Tuesday, August 11, 2015

Do You Feel Like It Is Groundhog Day?

Remember that 1993 movie with Bill Murray, where he keeps waking up and the day keeps repeating itself? If you are stuck in a vicious cycle, it is normal to feel like you are starring in Groundhog Day. While the topic you may be arguing about is different, the same fight is going replay itself because the core issue remains unresolved.  Here is an example:

Day 1- you fight about the dishes in the sink.
Day 2- you argue about the clothes not in the hamper.
Day 3- you have a fit about the trash not being taken out.
Day 4- you get upset because there is not a single sweet text message sent.
Day 5- you get fired up when you find someone forgot to pay a bill, or pick up the dry-cleaning, etc.

By Day 6 you are in big trouble for one very simple reason-- for a relationship to be happy and healthy you need 5 positive interactions to one negative, yet in this scenario you have had 5 straight days of blow ups.  You don't have to be math genius to figure out the odds are now stacked against you, unless you can find a way to reboot.

To break away from a series of bad-spells, you may actually need to get away, maybe spend a day apart and do something you enjoy on your own.  You can vent to someone you trust if you need to, with the goal being to purge the negative energy.  Then, maybe try to get away together-- even if it is just a romantic dinner, a concert, movie, day hike-- whatever helps remind you of the love you share and the bond you have created over time.

Building on the positive energy, when you return to your normal routine, it is important to gently start to tackle the real issue that is haunting your relationship.  Brace yourself, because repair work is not easy.  You will need good communication skills and insight in order to work through rough patches in a relationship.  We all have them, but at the end of the day if you are committed to understanding one another and finding solutions together, you should be able to get past the bumps in the road.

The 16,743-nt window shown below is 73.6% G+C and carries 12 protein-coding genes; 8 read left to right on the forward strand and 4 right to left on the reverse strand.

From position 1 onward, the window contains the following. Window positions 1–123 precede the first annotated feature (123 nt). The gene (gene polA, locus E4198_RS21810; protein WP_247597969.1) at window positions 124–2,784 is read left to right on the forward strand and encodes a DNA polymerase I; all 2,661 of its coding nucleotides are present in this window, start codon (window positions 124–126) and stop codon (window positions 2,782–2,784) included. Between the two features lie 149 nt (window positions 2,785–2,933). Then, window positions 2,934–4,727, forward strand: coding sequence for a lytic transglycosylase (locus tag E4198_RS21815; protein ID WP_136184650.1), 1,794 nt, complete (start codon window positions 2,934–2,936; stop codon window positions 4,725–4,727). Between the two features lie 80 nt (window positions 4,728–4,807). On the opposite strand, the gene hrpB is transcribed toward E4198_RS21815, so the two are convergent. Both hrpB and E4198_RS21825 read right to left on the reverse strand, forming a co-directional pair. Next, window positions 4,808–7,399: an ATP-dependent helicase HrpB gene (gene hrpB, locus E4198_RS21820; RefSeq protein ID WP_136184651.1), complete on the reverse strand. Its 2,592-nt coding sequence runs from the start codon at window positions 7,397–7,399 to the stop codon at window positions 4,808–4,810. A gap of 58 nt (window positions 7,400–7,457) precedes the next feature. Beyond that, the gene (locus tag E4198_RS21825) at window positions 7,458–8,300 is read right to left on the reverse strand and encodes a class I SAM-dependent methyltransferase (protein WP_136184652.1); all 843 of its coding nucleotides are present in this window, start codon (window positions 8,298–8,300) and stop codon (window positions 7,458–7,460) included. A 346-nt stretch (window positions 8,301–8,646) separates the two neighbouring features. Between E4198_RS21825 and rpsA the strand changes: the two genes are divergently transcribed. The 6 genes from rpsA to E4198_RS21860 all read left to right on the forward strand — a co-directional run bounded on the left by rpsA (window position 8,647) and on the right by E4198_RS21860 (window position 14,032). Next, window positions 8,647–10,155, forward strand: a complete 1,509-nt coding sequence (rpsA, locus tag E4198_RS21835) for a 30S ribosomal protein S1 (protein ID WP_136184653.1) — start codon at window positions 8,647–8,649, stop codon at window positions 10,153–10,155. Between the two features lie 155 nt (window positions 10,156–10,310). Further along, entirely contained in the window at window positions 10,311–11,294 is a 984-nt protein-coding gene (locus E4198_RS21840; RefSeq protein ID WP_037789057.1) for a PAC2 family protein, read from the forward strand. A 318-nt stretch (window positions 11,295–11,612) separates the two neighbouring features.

At the end of the day, the issues that upset us the most are pretty easy to identify-- we all want our partner's empathy, attention and respect.  Bill Eddy suggests we remember this as "EAR."  With this in mind, go back to the fights about the dishes, the clothes, the trash or other chores and you can see that the real issue is about a lack of respect or consideration.  And it is human nature that when someone insults you, you become far less inclined to be nice to them-- you will either fight or flee, argue or shut down.  We have all been there, but unless you want to continue starring in your own version of Groundhog Day, you and your partner are going to have to find a way (together) to break the vicious cycle.